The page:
While this might sound like a lot of steps to go through before a person makes a decision, seemingly trivializing the impact of violent video games on action, violent video games are potentially dangerous because they affect the process of decision making at many places along the way. Individuals who score high on general trait irritability and aggressive personality, factors which are often linked to violent behavior (Anderson, 1997; Bushman, 1995), are particularly likely to play violent video games. Playing video games in general leaves people feeling more aroused and more aggressive than not playing video games (Anderson & Dill, 2003). Through time spent playing violent video games, people form stable hostile expectations, meaning that they are more likely to interpret ambiguous situations as being threatening and to see violence as an appropriate response to ambiguous situations (Bushman & Andeson, 2002; Uhlmann & Swanson, 2004).This means that in a conflict situation, such as during a disagreement with peers or during a confrontation with an authority figure, people who have spent considerable time playing violent video games are more likely to behave aggressively than people who have not. This leads to the observed patterns in which habitual players of violent video games get into more arguments with teachers, more often become involved in physical fights, and do not perform as well in school (Gentile, Lynch, Ruh Linder, & Walsh, 2002).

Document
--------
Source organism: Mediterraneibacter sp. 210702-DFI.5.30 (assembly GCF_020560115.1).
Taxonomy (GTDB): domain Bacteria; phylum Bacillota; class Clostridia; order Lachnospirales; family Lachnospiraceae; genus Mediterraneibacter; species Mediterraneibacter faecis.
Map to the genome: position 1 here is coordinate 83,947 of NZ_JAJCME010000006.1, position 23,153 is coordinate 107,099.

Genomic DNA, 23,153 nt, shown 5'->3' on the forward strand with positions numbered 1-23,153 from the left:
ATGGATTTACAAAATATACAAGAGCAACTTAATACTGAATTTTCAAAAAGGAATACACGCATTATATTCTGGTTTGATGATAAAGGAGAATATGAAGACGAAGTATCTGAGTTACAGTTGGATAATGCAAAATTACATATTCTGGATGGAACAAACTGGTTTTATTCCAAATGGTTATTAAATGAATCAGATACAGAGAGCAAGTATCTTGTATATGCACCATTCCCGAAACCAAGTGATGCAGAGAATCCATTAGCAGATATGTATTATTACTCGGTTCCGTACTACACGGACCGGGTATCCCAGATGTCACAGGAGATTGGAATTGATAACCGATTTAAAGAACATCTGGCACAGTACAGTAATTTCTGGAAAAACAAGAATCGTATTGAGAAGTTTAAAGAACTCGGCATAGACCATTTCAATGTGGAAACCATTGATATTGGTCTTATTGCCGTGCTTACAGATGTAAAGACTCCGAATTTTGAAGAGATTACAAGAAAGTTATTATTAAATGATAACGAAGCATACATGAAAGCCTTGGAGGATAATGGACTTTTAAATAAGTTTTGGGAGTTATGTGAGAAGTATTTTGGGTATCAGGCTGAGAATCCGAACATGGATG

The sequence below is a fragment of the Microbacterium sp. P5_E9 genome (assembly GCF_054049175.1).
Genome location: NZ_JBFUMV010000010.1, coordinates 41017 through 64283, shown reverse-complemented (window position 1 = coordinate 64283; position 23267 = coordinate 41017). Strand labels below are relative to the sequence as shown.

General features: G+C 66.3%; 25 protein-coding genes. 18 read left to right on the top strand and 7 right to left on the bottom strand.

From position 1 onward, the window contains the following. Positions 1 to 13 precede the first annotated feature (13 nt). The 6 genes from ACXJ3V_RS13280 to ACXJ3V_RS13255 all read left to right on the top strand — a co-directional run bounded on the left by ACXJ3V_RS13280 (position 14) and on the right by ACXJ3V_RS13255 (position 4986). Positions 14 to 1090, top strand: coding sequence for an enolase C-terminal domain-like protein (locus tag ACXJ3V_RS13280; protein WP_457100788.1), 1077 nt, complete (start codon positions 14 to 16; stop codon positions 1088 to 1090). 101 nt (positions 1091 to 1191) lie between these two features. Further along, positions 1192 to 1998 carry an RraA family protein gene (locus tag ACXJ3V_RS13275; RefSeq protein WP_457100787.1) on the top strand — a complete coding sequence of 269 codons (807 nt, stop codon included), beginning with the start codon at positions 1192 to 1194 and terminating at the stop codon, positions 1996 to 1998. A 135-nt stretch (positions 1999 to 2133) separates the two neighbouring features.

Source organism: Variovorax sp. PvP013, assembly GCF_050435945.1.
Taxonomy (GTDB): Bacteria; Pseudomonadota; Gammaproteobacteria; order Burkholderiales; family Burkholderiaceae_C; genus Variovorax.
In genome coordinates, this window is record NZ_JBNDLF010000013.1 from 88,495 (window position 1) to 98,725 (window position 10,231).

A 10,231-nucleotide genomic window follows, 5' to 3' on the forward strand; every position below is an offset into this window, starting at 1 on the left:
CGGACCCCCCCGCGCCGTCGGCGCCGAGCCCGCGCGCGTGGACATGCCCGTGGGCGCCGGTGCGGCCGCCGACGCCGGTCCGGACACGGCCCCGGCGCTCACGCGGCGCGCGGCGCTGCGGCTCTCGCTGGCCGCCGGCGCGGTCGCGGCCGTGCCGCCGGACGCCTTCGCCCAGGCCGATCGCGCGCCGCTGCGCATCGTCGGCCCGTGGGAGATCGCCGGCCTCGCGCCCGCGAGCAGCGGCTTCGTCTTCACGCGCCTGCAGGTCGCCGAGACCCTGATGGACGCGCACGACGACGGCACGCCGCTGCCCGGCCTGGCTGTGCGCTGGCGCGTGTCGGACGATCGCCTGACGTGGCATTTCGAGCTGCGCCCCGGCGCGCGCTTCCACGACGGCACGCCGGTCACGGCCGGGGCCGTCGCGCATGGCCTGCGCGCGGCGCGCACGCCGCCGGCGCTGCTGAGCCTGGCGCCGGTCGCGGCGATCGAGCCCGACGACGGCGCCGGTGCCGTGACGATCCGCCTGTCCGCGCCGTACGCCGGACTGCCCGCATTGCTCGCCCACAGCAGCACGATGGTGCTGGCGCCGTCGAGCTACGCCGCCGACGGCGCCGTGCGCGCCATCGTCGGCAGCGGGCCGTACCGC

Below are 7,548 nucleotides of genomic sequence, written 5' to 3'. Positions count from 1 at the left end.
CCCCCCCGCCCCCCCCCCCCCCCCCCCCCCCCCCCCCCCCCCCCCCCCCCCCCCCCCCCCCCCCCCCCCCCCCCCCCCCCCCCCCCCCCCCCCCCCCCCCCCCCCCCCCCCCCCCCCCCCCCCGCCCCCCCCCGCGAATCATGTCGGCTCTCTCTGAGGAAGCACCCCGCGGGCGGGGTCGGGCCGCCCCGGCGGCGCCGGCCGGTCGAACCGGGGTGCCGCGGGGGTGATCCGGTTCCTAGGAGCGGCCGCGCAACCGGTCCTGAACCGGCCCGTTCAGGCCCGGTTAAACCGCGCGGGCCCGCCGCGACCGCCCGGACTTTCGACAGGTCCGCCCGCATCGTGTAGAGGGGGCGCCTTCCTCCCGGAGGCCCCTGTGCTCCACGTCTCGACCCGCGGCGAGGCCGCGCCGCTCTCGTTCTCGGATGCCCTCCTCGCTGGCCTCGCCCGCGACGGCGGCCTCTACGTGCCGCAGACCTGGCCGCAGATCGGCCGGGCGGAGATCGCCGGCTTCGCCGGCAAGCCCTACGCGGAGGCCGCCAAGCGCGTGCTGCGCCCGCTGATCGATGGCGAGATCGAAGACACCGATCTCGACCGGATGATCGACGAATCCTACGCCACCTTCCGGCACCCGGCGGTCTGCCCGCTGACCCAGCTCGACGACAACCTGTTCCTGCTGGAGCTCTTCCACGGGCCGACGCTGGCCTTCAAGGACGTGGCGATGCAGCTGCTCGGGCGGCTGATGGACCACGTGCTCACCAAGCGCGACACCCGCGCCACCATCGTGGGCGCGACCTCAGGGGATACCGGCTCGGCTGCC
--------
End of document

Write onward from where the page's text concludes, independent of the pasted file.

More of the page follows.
Thus, while it is perhaps still a bit premature to say that violent video games are should be ban because they are horribly deleterious to society, it is certainly worthwhile to advise that parents be cautious about the games they allow their children and teens to play. While there is no substitute for thoughtful analysis of the contents in any games ones children play and open discussion about the themes and meanings of such games, the ESRB rating system can be a useful tool for parents seeking to at least minimally monitor their children’s gaming habits. Future research will further elucidate the ways in which violent video games influence people’s thoughts, feelings, and behaviors, although until such time as an inarguable conclusion can be reached, the exact impact of violent video games will remain a hot topic of discussion.


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    • RichERich1175 profile image


      7 years ago

      I have wondered for some time if there has been a correlation between violent video games and violence in society. You article was extremely well-written and had a wealth of knowledge. Great work, bro.

    • almasi profile image


      7 years ago

      Awesome hub.

      Proverbs 4:23 tells us to guard our hearts with all diligence for out of it arise the issues of life.

      I believe it is the parent's responsibility to guard the hearts of their children and by heart I mean their minds and emotions so that the issues you have mentioned above such as more arguments with teachers, more fights with peers and poor school performance do not arise because of what we have permitted to enter their innocent minds.

      Therefore, I think parents have to do the protective censoring while shopping to keep the potentially (even if not yet proven guilty) substances, videos, games, books, etc away from our children.

      Voted up and useful.

    • LowellWriter profile image

      L.A. Walsh 

      9 years ago from Lowell, MA

      Great work! Thank you for answering my request! :o)